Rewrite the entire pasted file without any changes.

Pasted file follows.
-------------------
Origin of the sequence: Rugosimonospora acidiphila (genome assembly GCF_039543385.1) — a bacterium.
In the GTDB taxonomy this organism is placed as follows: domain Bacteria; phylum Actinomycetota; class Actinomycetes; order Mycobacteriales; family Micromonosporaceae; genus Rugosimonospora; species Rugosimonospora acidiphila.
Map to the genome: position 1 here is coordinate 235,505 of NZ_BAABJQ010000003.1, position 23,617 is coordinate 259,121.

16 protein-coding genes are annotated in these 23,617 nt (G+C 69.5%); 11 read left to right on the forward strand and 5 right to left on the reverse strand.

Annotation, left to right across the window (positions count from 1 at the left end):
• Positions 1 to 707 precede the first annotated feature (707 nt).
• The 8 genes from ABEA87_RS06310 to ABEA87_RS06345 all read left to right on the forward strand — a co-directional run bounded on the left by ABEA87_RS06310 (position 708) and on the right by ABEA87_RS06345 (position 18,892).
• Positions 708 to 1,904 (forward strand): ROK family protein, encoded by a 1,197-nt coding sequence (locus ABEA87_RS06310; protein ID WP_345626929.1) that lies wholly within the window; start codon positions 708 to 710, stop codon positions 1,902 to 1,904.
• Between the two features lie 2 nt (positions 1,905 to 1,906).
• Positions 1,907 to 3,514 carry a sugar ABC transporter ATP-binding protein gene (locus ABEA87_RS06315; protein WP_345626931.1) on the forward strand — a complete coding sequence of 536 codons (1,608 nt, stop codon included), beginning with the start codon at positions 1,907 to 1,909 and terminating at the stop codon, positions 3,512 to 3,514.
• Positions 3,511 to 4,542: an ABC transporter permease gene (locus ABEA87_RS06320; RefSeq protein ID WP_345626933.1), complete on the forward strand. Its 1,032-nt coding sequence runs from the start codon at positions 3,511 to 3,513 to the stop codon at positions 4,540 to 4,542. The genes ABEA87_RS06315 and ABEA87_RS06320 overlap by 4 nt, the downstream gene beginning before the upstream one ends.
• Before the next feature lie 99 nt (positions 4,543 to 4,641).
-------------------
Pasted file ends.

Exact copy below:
Origin of the sequence: Rugosimonospora acidiphila (genome assembly GCF_039543385.1) — a bacterium.
In the GTDB taxonomy this organism is placed as follows: domain Bacteria; phylum Actinomycetota; class Actinomycetes; order Mycobacteriales; family Micromonosporaceae; genus Rugosimonospora; species Rugosimonospora acidiphila.
Map to the genome: position 1 here is coordinate 235,505 of NZ_BAABJQ010000003.1, position 23,617 is coordinate 259,121.

16 protein-coding genes are annotated in these 23,617 nt (G+C 69.5%); 11 read left to right on the forward strand and 5 right to left on the reverse strand.

Annotation, left to right across the window (positions count from 1 at the left end):
• Positions 1 to 707 precede the first annotated feature (707 nt).
• The 8 genes from ABEA87_RS06310 to ABEA87_RS06345 all read left to right on the forward strand — a co-directional run bounded on the left by ABEA87_RS06310 (position 708) and on the right by ABEA87_RS06345 (position 18,892).
• Positions 708 to 1,904 (forward strand): ROK family protein, encoded by a 1,197-nt coding sequence (locus ABEA87_RS06310; protein ID WP_345626929.1) that lies wholly within the window; start codon positions 708 to 710, stop codon positions 1,902 to 1,904.
• Between the two features lie 2 nt (positions 1,905 to 1,906).
• Positions 1,907 to 3,514 carry a sugar ABC transporter ATP-binding protein gene (locus ABEA87_RS06315; protein WP_345626931.1) on the forward strand — a complete coding sequence of 536 codons (1,608 nt, stop codon included), beginning with the start codon at positions 1,907 to 1,909 and terminating at the stop codon, positions 3,512 to 3,514.
• Positions 3,511 to 4,542: an ABC transporter permease gene (locus ABEA87_RS06320; RefSeq protein ID WP_345626933.1), complete on the forward strand. Its 1,032-nt coding sequence runs from the start codon at positions 3,511 to 3,513 to the stop codon at positions 4,540 to 4,542. The genes ABEA87_RS06315 and ABEA87_RS06320 overlap by 4 nt, the downstream gene beginning before the upstream one ends.
• Before the next feature lie 99 nt (positions 4,543 to 4,641).